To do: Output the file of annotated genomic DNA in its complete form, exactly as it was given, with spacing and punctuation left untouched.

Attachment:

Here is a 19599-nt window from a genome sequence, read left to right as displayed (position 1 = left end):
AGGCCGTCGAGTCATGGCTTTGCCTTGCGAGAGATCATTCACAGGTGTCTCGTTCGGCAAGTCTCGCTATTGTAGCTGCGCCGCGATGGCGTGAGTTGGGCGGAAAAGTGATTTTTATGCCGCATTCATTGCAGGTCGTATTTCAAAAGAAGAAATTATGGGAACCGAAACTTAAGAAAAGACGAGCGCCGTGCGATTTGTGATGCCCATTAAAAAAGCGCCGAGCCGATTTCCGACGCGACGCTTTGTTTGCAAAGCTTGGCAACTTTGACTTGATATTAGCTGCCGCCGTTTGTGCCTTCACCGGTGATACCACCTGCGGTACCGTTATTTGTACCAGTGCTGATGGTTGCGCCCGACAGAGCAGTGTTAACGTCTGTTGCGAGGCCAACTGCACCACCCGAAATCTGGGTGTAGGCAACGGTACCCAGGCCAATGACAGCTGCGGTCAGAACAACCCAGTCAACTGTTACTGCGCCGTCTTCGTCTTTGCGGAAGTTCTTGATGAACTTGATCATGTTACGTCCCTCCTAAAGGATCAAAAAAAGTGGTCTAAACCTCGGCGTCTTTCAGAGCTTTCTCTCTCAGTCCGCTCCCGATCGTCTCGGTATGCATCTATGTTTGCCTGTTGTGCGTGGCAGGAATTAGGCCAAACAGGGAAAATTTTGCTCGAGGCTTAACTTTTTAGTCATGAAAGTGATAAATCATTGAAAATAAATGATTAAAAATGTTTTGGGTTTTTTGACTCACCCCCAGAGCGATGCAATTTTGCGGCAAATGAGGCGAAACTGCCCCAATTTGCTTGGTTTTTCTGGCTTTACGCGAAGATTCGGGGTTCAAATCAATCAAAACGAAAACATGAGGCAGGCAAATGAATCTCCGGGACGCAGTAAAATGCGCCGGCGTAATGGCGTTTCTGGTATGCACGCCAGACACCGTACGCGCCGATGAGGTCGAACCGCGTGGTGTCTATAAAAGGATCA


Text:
Here is a 19599-nt window from a genome sequence, read left to right as displayed (position 1 = left end):
AGGCCGTCGAGTCATGGCTTTGCCTTGCGAGAGATCATTCACAGGTGTCTCGTTCGGCAAGTCTCGCTATTGTAGCTGCGCCGCGATGGCGTGAGTTGGGCGGAAAAGTGATTTTTATGCCGCATTCATTGCAGGTCGTATTTCAAAAGAAGAAATTATGGGAACCGAAACTTAAGAAAAGACGAGCGCCGTGCGATTTGTGATGCCCATTAAAAAAGCGCCGAGCCGATTTCCGACGCGACGCTTTGTTTGCAAAGCTTGGCAACTTTGACTTGATATTAGCTGCCGCCGTTTGTGCCTTCACCGGTGATACCACCTGCGGTACCGTTATTTGTACCAGTGCTGATGGTTGCGCCCGACAGAGCAGTGTTAACGTCTGTTGCGAGGCCAACTGCACCACCCGAAATCTGGGTGTAGGCAACGGTACCCAGGCCAATGACAGCTGCGGTCAGAACAACCCAGTCAACTGTTACTGCGCCGTCTTCGTCTTTGCGGAAGTTCTTGATGAACTTGATCATGTTACGTCCCTCCTAAAGGATCAAAAAAAGTGGTCTAAACCTCGGCGTCTTTCAGAGCTTTCTCTCTCAGTCCGCTCCCGATCGTCTCGGTATGCATCTATGTTTGCCTGTTGTGCGTGGCAGGAATTAGGCCAAACAGGGAAAATTTTGCTCGAGGCTTAACTTTTTAGTCATGAAAGTGATAAATCATTGAAAATAAATGATTAAAAATGTTTTGGGTTTTTTGACTCACCCCCAGAGCGATGCAATTTTGCGGCAAATGAGGCGAAACTGCCCCAATTTGCTTGGTTTTTCTGGCTTTACGCGAAGATTCGGGGTTCAAATCAATCAAAACGAAAACATGAGGCAGGCAAATGAATCTCCGGGACGCAGTAAAATGCGCCGGCGTAATGGCGTTTCTGGTATGCACGCCAGACACCGTACGCGCCGATGAGGTCGAACCGCGTGGTGTCTATAAAAGGATCA